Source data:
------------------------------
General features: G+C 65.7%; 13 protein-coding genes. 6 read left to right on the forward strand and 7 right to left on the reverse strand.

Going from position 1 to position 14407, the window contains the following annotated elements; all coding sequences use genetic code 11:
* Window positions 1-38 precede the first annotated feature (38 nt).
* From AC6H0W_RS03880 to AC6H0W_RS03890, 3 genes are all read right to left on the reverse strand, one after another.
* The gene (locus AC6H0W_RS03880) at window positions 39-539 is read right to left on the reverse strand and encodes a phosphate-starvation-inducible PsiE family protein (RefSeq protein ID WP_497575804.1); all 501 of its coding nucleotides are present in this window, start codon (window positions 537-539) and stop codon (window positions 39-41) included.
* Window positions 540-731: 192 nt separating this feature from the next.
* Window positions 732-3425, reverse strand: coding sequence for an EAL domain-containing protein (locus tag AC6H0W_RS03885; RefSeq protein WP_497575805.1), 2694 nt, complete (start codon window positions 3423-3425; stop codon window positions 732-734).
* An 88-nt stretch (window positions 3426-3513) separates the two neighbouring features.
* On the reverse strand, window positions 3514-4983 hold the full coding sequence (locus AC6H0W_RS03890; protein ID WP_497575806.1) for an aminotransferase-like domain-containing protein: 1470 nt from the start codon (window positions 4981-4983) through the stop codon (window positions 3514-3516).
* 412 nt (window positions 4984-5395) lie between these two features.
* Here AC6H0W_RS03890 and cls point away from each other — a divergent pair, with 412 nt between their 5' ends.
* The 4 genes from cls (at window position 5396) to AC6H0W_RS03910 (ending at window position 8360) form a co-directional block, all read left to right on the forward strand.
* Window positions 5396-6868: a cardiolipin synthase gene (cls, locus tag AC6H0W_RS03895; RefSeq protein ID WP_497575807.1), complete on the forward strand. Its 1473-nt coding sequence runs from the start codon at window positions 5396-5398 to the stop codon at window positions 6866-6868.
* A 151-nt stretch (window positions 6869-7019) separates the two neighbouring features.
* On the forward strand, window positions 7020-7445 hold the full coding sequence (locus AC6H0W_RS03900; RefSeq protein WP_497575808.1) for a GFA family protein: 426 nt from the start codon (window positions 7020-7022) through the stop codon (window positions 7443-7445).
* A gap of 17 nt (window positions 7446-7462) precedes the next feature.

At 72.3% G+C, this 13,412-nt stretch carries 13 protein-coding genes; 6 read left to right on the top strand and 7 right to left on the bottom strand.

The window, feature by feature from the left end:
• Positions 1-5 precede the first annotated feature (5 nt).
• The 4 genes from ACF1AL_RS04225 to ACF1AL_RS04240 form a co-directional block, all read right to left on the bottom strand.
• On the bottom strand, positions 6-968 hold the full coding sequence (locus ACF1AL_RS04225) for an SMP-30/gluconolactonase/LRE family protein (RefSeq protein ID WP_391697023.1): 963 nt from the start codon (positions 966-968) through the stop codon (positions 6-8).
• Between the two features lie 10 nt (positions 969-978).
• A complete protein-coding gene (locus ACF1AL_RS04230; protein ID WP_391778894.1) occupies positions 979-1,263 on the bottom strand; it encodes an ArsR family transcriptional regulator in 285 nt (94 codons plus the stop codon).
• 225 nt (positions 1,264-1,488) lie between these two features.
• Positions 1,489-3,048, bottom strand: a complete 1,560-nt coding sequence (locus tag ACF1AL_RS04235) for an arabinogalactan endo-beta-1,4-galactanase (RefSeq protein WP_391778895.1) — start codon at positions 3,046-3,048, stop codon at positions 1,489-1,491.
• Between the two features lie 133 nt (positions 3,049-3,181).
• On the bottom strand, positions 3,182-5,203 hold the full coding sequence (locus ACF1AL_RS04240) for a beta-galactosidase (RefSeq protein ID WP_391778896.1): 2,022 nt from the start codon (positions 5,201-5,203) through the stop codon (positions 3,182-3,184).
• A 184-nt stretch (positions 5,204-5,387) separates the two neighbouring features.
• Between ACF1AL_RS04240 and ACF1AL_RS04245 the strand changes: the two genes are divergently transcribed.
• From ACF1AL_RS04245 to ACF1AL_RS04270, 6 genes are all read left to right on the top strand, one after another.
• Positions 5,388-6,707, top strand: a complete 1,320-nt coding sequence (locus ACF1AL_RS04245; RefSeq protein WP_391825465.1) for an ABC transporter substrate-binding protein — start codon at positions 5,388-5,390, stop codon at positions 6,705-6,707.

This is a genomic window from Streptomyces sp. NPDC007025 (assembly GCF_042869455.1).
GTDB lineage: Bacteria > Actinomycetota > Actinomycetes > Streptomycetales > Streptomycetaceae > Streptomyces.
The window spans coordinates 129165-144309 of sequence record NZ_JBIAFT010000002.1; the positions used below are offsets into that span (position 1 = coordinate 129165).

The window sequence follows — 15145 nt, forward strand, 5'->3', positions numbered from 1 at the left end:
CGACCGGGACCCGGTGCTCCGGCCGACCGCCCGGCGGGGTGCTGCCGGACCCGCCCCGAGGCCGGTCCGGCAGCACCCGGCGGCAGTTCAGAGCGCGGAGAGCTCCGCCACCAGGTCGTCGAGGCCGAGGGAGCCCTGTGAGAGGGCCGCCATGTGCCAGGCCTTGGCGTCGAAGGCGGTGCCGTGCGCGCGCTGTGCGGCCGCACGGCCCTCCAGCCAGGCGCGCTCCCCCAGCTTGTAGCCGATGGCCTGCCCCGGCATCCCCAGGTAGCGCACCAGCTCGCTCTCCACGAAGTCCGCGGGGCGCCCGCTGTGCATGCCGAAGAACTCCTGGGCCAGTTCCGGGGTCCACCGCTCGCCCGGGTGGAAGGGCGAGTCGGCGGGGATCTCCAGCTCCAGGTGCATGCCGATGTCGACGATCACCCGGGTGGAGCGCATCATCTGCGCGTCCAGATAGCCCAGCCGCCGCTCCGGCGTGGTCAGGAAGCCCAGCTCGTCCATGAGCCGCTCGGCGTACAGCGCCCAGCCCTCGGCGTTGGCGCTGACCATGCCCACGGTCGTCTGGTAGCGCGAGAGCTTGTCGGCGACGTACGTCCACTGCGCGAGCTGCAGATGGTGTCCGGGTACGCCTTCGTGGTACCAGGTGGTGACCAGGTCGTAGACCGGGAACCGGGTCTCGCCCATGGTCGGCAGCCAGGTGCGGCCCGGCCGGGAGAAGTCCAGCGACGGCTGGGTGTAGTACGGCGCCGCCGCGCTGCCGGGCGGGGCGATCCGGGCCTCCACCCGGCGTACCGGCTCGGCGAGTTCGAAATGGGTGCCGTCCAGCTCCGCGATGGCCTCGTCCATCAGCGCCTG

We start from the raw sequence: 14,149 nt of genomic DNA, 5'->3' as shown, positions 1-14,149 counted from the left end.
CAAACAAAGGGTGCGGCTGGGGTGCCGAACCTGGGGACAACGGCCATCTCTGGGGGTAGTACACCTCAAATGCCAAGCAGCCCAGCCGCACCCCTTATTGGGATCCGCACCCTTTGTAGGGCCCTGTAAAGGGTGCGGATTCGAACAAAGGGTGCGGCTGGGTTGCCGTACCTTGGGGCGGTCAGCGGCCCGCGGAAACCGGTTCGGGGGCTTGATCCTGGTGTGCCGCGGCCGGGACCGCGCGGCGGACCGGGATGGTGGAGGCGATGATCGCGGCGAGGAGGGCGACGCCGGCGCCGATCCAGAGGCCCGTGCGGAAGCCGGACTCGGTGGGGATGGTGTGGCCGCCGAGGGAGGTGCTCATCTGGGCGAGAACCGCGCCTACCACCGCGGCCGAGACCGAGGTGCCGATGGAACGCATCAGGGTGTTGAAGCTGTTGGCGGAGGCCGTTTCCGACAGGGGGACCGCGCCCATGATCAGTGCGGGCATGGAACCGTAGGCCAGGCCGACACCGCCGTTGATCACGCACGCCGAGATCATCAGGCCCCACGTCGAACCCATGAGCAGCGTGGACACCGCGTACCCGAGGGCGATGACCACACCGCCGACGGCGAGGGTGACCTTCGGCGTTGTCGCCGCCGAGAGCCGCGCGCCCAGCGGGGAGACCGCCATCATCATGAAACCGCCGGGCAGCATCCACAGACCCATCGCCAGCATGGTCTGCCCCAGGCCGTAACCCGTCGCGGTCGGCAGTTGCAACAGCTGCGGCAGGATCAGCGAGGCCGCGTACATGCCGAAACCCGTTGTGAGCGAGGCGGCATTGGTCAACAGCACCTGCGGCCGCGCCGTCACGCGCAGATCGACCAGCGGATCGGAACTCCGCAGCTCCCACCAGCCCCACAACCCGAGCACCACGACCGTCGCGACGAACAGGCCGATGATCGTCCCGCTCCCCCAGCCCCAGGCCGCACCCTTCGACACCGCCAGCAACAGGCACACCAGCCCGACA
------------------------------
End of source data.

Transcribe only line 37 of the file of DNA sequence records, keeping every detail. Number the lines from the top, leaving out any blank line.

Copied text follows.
We start from the raw sequence: 14,149 nt of genomic DNA, 5'->3' as shown, positions 1-14,149 counted from the left end.